Carlisle still working on fracking compromise


By Jim Poole

Carlisle continues to search for a compromise for the town's proposed ban on hydrofracking.
Supervisor Larry Bradt detailed Councilmen David Laraway and Mary Tillapaugh to find middle ground on the ban that's divided residents for months.
Mr. Bradt's decision came at the end of last Wednesday's contentious town board meeting where the two sides were at one another again.
The May meeting was similar, but shortly after that, Mr. Laraway met with members of the pro-ban Carlisle Concerned Citizens to work out a compromise.
Mr. Laraway offered his amendment at Wednesday's meeting. The addition was to make sure that the ban won't affect farming and that the ban isn't intended to prohibit landowners from fracking for water.
"Nobody wants land rights taken away," said Mr. Laraway, referring to farmers.
"Nobody wants to damage neighbors' wells. If you run low on water, you should be able to frack for water."
Ban-opponent Councilman Bob Smith argued that the law wasn't necessary because there isn't underground gas in Carlisle.
"There's a lot of speculation about what will happen," Mr. Smith said.
"The point is, there's not a shred of evidence that there will be any exploration for gas in Carlisle, and that probably goes for all of Schoharie County."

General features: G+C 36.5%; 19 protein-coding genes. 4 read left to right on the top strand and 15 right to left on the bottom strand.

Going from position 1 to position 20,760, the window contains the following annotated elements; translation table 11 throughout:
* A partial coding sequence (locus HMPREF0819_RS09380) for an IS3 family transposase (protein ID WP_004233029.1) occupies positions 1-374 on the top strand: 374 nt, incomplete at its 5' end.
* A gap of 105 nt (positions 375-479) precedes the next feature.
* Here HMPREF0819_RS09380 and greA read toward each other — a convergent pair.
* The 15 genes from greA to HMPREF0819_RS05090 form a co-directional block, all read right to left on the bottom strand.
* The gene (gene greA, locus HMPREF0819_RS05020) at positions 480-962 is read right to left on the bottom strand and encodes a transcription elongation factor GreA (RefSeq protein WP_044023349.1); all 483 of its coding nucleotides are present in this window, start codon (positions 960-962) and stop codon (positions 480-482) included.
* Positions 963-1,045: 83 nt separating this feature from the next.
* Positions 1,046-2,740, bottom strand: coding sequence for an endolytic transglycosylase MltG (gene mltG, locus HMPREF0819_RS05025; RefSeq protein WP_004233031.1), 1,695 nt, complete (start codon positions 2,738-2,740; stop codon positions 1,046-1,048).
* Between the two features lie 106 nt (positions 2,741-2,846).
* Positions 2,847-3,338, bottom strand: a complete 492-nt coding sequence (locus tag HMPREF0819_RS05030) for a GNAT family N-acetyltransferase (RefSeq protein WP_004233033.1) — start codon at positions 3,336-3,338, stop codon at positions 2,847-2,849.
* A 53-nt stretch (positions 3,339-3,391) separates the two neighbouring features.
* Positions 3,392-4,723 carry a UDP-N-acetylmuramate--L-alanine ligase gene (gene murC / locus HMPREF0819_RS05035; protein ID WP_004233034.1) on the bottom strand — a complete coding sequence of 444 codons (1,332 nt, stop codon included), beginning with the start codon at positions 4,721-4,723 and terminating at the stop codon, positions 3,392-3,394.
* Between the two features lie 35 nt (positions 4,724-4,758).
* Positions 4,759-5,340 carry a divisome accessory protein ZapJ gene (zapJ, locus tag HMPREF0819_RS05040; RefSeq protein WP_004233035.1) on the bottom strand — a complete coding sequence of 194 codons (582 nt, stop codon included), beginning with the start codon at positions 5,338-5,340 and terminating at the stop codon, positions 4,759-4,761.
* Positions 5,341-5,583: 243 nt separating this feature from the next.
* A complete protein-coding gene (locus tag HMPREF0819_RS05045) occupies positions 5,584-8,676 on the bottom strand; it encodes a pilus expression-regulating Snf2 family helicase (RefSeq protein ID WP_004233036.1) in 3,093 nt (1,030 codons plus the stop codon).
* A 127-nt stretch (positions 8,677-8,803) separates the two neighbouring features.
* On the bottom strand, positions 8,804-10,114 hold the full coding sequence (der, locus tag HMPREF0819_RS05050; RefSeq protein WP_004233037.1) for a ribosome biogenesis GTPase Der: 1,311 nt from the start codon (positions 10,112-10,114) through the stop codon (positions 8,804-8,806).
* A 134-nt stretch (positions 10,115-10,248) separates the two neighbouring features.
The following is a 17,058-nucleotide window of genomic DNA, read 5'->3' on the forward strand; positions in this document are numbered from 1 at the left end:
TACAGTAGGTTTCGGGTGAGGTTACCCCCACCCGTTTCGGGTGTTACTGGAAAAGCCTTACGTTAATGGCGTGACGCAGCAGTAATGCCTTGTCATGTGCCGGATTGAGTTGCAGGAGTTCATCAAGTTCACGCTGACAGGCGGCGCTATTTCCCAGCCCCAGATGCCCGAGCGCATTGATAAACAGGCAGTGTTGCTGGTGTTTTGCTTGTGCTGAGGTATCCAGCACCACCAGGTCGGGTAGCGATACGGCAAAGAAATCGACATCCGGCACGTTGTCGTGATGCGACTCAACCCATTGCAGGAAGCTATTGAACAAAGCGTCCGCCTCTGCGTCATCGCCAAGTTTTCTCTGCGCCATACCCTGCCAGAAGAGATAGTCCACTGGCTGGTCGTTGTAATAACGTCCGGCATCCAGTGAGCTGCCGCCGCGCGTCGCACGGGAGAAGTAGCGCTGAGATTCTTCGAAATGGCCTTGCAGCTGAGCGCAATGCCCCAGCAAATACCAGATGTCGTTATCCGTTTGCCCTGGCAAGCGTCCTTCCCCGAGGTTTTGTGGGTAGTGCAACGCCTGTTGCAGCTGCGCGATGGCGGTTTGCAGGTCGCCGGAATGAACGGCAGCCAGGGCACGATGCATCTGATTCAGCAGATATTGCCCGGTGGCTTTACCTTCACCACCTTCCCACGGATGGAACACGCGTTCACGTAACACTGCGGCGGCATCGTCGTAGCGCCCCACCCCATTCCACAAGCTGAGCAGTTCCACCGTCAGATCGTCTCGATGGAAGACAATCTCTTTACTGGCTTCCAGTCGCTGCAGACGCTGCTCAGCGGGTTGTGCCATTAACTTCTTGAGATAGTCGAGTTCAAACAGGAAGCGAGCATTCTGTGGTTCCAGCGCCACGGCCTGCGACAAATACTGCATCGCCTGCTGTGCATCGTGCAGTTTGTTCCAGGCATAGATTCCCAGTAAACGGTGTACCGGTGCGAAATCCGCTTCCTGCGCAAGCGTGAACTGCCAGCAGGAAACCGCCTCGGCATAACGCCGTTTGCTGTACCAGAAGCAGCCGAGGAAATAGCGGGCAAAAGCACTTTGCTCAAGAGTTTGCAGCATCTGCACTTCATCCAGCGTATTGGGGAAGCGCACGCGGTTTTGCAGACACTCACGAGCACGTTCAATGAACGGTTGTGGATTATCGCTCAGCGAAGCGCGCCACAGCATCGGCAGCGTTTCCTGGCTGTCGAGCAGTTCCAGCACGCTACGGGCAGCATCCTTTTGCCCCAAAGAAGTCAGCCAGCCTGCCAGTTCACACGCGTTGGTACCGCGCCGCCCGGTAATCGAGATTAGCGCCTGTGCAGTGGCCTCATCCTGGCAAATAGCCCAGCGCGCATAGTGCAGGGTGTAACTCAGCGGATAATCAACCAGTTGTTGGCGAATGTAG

Mr. Laraway countered that having the ban in place is a sensible precaution.
"You might as well be safe," he said. "It's better to cover the well before the cat drowns.
"Maybe it [fracking] will happen in the future. I rely on my water. I'm not saying it will happen, but it might."
Ms. Tillapaugh objected to the appendix in the proposed law and said she wouldn't vote for it as is.
"It's too much like zoning, which the people in Carlisle have said they don't want over and over," Ms. Tillapaugh said.
She added that she'd reconsider the ban if the appendix was taken out.
Kurt Pelton of the Concerned Citizens thought the meeting inched the ban closer to being approved.
"What Dave [Laraway] is trying to do is make everybody almost happy," Mr. Pelton said. "He deserves a lot of credit."
But it was the clear the proposed law wouldn't be voted on or approved Wednesday night.
Mr. Bradt agreed with Mr. Smith that fracking probably won't happen in Carlisle, but he also believes residents want a ban.
"They've proven over and over that they want a ban. It's overwhelming. If the people want to do it, do it," Mr. Bradt said, to applause.
To that end, he suggested Ms. Tillapaugh and Mr. Laraway work with attorneys to iron out details.
Susan Tillapaugh asked if there would be a public hearing on the law as amended, and Mr. Bradt said there probably would be one.